Feb. 15-24 at The Apollon, 1801 Vinton St. The year is 1873, eight years after the end of the Civil War. The tensions between the citizens have not settled, and the Ozarks are rife with poverty and banditry. Water stops—or jerkwater towns—along the rail are frequent targets. Your train has broken down in one such town. When a fellow passenger turns up dead, everybody becomes a suspect and no one is leaving until the murder is solved. 7 p.m. Tickets: $25 (dinner included). 402-884-0135.
apollonomaha.com

White Rabbit Red Rabbit
Feb. 19 at Omaha Community Playhouse, 6915 Cass St. White Rabbit Red Rabbit is a show performed by a single actor who has never read the script before and has no idea what it’s about. 7:30 p.m. Tickets: free. 402-533-0800.
omahaplayhouse.com

Rhinos, Rickshaws, and Revolutions

Rhinos, Rickshaws, and Revolutions
Feb. 20 at Holland Performing Arts Center, 1200 Douglas St. National Geographic photojournalist Ami Vitale has lived in war zones, contracted malaria, and donned a panda suit to keep true to her philosophy of “living the story.” Witness the world’s surreal beauty through Vitale’s lens. 7:30 p.m. Tickets: $11-$26. 402-345-0202.
ticketomaha.com

The Revolutionists
Feb. 21-March 3 at UNO Theatre, 6001 Dodge St. Weber Fine Arts. Go inside the mind of a feminist during the French Revolution’s Reign of Terror. This “testament to solidarity” is a girl-powered comedy that explores what could happen if four powerful women got together to oust a tyrant. Times vary. Tickets: $6-$16. 402-554-2406.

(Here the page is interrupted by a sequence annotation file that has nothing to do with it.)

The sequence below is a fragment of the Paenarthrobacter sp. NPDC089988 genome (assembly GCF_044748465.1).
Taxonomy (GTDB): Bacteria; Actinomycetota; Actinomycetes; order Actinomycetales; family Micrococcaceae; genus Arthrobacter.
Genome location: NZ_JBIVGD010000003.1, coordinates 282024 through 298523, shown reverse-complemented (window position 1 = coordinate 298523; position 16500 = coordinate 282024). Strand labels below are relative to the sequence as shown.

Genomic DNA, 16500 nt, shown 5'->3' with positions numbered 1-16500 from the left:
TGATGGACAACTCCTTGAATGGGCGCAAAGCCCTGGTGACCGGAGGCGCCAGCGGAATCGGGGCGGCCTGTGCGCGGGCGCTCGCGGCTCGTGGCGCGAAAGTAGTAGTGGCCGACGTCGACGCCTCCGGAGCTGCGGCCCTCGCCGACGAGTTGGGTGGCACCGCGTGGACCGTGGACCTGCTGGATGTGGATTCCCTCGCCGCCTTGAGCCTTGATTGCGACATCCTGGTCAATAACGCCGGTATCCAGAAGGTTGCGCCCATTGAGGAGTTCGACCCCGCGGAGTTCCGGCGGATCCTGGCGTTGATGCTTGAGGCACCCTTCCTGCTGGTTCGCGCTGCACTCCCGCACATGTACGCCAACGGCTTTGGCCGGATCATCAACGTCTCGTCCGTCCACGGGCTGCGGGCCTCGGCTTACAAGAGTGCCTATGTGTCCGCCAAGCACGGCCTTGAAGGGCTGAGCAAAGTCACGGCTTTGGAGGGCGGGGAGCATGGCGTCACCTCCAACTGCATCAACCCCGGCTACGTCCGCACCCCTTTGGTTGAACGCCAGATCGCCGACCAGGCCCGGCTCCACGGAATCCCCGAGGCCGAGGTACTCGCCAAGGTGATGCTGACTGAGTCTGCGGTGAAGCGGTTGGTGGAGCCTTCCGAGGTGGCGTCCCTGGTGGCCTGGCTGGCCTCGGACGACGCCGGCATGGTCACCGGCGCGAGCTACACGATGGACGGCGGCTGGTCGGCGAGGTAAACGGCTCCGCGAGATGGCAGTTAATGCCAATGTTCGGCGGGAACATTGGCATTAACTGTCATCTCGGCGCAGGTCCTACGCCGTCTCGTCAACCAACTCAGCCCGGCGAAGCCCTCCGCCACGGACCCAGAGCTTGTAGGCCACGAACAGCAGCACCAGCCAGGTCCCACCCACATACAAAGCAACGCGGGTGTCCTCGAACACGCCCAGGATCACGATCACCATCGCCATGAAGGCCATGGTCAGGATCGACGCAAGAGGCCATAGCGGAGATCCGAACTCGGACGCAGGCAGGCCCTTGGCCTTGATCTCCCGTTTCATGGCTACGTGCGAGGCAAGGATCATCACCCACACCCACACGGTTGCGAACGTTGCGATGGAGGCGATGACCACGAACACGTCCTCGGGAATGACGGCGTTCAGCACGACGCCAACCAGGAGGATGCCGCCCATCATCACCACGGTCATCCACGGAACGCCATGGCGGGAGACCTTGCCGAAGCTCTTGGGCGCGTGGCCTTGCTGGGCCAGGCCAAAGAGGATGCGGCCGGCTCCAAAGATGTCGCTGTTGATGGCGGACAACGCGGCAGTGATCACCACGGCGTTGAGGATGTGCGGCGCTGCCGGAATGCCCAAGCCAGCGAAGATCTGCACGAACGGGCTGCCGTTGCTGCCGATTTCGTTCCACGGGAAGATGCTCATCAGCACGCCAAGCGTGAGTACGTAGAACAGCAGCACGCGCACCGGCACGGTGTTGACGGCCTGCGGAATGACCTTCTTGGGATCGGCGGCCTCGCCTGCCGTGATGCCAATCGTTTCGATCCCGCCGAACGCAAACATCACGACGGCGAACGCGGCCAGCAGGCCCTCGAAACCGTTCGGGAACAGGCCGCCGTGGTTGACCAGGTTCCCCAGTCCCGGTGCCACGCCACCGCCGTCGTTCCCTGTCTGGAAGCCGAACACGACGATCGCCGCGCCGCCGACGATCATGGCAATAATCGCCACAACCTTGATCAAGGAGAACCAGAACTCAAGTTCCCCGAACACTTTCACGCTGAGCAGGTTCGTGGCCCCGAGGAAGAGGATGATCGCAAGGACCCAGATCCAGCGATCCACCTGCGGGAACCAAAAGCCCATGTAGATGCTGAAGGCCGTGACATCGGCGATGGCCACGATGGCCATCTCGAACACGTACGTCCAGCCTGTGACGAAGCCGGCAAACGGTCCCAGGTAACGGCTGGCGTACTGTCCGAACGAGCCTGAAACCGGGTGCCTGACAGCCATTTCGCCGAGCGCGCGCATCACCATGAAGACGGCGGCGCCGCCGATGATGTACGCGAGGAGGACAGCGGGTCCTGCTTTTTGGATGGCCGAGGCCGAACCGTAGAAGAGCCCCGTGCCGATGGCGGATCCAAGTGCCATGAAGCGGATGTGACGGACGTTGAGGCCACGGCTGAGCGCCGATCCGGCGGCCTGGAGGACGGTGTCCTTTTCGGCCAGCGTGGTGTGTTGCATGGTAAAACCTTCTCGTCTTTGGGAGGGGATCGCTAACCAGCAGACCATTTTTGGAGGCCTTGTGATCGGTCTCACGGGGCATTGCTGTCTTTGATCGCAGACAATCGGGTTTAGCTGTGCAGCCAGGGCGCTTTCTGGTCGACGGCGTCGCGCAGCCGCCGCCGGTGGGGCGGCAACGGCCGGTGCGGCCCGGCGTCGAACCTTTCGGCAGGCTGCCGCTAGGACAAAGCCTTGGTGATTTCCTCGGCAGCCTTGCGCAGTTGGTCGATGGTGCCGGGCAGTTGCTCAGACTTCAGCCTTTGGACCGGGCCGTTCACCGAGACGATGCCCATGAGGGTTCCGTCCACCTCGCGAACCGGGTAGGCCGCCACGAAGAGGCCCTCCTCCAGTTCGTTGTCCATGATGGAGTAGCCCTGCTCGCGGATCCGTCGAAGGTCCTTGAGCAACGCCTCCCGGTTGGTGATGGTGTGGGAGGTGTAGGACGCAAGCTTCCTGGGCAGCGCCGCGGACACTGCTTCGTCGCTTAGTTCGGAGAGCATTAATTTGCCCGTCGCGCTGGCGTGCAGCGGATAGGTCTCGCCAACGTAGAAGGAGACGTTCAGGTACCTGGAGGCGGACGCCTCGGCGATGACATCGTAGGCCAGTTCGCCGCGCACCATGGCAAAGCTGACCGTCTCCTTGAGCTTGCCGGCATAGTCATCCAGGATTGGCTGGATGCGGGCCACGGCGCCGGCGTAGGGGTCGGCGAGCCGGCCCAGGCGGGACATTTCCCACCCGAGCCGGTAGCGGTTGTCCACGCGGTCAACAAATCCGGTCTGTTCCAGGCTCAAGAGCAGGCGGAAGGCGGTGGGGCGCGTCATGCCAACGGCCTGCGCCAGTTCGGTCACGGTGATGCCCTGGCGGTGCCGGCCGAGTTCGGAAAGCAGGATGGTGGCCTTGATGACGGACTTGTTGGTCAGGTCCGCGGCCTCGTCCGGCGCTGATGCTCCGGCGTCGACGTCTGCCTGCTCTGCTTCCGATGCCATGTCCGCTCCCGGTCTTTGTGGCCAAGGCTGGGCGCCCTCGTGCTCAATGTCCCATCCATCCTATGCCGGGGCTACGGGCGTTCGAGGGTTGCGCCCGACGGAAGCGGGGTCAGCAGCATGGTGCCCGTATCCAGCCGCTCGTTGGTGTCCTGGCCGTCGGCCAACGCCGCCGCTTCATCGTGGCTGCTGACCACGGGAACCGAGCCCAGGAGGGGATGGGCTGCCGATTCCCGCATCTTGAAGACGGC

unomaha.edu

Seedfoliks at Orpheum Theater

Seedfolks
Feb. 23-March 11 at The Rose Theater, 2001 Farnam St. This production features a community brought together by the work of one girl as she tries to turn the lot next to her house into a garden. Times vary. Tickets: $20. 402-345-4849.
rosetheater.org

Back to the Future
Feb. 24 at Holland Performing Arts Center, 1200 Douglas St. Experience the adventure again, or for the first time, as Alan Silvestri’s score is played live as the film is screened in its entirety. 7:30 p.m. Tickets: $19-$79. 402-345-0202.
ticketomaha.com

La Bohème
Feb. 24, 28 at Ruth Sokolof Theater, 1340 Mike Fahey St. The most performed opera in Met history is the story of young Bohemians in 19th-century Paris who are willing to starve—and die—for each other. Times vary. Tickets: $24 general admission, $20 Opera Omaha, Film Streams, or Met Opera members; and $10 students. 402-933-0259.
filmstreams.org

CONCERTS

Black Label Society
Jan. 2 at Sokol Underground, 2234 S. 13th St. In concert with Corrosion of Conformity and Eyehategod, this Los Angeles-based heavy-metal band formed back in 1998 and is on tour leading up to the release of their newest album, Grimmest Hits. 7:30 p.m. Tickets: $34 in advance. 402-346-9802.
facebook.com/sokolauditoriumandunderground

The Prince Experience